Saturday, November 21, 2015


When an editor indicates an interest in buying any type of written material from you, you are not obligated to accept the initial terms that he offers for the purchase of your material. Periodicals may or may not offer a contract, but you can still take the opportunity to respond to the editor's offer. Typically the offer will include the amount they will pay for the piece, plus what rights they are offering to buy. It may be that the price is acceptable, but they want to buy all rights, and you only want to give them first rights. Conversely, they may ask for only first rights, but are offering you a payment too low. In either case, you can negotiate with them for more acceptable terms. However, you may not get exactly what you want in either scenario, so before going into this type of negotiations, be sure you know at what point the offer would not be acceptable and you would be willing to turn down their final offer.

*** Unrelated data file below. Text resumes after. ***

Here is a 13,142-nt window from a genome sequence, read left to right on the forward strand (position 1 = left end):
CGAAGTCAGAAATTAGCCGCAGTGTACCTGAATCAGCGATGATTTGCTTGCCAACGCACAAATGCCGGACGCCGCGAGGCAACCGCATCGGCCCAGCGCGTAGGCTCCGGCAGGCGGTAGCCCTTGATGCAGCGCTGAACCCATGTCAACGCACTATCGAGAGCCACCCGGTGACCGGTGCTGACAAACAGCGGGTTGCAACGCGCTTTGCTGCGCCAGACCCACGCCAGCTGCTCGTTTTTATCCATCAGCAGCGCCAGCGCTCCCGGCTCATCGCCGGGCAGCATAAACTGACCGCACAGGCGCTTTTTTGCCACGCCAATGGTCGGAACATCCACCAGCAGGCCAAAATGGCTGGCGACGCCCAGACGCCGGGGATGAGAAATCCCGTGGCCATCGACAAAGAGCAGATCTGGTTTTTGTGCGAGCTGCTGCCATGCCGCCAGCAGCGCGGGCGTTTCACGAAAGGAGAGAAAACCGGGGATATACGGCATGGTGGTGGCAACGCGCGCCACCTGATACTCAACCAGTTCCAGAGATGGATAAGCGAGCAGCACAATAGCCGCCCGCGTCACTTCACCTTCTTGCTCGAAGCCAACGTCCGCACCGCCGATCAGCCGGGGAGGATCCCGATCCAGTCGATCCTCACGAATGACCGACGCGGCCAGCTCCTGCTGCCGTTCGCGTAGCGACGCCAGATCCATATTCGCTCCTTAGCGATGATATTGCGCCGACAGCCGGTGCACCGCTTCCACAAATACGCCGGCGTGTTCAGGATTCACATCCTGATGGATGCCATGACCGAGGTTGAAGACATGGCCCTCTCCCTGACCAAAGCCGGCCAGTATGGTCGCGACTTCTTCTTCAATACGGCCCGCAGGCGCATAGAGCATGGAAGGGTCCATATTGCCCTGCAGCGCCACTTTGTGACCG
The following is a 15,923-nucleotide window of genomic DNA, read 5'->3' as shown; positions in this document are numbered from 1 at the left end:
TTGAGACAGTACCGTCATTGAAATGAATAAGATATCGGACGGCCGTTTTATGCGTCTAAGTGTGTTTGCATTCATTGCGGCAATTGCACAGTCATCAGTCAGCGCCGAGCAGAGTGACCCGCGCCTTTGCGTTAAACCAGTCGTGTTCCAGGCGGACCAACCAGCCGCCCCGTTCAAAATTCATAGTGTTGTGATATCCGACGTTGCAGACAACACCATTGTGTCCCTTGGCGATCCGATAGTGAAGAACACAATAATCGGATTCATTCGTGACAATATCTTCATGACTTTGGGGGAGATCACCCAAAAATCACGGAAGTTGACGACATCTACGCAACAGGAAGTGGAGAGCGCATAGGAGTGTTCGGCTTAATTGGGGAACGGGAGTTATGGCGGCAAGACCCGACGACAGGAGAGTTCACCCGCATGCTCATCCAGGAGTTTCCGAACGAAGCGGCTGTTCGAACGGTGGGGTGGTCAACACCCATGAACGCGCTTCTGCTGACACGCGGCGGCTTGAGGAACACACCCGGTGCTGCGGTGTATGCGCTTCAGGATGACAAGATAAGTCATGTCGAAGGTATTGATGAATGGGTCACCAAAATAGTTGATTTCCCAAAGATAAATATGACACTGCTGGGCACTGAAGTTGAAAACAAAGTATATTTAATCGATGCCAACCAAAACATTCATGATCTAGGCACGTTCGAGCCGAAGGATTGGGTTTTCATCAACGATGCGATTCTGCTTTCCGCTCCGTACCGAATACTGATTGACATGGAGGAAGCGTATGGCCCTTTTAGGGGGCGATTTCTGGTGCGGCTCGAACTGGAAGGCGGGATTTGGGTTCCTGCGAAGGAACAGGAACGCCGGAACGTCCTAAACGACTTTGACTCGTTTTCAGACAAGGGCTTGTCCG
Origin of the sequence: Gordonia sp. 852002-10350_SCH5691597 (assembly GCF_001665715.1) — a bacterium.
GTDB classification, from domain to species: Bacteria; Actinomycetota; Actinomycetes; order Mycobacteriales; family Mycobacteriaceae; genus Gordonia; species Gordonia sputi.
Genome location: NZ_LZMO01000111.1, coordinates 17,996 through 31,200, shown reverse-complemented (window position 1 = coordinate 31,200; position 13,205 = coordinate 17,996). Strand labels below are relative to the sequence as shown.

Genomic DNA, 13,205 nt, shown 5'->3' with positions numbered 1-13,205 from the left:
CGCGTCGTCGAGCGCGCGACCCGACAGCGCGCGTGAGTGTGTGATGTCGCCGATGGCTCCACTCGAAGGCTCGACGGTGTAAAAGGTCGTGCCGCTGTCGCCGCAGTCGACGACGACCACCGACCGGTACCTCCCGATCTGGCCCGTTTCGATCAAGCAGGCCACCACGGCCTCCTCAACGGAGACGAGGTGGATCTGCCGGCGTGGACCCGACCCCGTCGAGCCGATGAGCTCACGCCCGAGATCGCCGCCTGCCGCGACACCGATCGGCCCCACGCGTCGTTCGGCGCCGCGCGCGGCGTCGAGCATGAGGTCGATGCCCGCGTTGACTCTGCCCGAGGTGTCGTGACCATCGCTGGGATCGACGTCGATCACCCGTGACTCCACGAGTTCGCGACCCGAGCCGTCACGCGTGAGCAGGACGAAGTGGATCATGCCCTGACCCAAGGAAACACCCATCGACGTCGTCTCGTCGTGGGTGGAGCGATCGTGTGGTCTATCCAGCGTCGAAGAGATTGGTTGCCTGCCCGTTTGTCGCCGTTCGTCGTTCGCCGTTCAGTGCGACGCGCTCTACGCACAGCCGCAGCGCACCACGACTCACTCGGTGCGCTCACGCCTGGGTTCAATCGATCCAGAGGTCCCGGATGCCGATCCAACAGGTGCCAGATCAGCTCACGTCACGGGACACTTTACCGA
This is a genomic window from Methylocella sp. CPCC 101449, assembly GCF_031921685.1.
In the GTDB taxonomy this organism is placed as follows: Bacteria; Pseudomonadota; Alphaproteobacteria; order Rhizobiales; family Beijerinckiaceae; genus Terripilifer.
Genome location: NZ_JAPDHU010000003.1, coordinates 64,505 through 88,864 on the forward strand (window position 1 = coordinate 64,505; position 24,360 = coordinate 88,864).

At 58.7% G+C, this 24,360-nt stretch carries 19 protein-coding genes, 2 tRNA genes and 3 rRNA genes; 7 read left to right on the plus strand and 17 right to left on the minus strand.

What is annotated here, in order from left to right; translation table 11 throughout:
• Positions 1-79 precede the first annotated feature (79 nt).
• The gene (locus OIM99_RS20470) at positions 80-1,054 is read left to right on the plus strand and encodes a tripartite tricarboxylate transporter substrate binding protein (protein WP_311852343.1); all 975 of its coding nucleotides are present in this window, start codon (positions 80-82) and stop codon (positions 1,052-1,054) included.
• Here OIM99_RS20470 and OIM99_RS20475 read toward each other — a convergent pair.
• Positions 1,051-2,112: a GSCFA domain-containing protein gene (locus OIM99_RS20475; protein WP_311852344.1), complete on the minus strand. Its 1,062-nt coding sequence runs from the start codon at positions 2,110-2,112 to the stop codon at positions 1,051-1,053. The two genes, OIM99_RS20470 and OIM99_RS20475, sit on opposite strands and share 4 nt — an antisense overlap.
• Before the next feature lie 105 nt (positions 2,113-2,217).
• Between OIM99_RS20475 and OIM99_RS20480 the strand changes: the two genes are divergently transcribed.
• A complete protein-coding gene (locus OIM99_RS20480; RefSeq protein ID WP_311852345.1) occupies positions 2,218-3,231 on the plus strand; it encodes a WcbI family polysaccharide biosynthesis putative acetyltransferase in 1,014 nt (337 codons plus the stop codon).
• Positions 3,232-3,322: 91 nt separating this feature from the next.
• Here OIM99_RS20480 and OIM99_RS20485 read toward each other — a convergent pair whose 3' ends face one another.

If it is a book contract being offered, then negotiation takes place after the contract has been received. If you have an agent, it will be that person’s responsibility to negotiate the contract, incorporating any specific terms the author is concerned about. If you don't have an agent, then you will negotiate the contract yourself. It is not necessary to enlist the services of a lawyer. Unless it is a lawyer that specializes in book contracts they will not know what is typical and what is not, and will only complicate the negotiations. There are, however, experienced writers who can advise you on what points to negotiate. Just have a clear understanding of what changes you want to ask for and at what point the contract would become nonviable for you without the changes you are requesting. Keep in mind that as a first-time author you have little clout when asking for changes. The more books you have published, and the more successful they are, the better your chances of getting the terms you ask for. Never be afraid to ask for the changes you want or need. Negotiating a book contract is a normal part of the publishing business, so if a publisher becomes hostile or is unwilling to negotiate at all, then you may want to look elsewhere for a publisher. There are a number of books available on the market that will lead you step-by-step through the negotiation process. For help through the main steps and an explanation of what to look for and why, go to:

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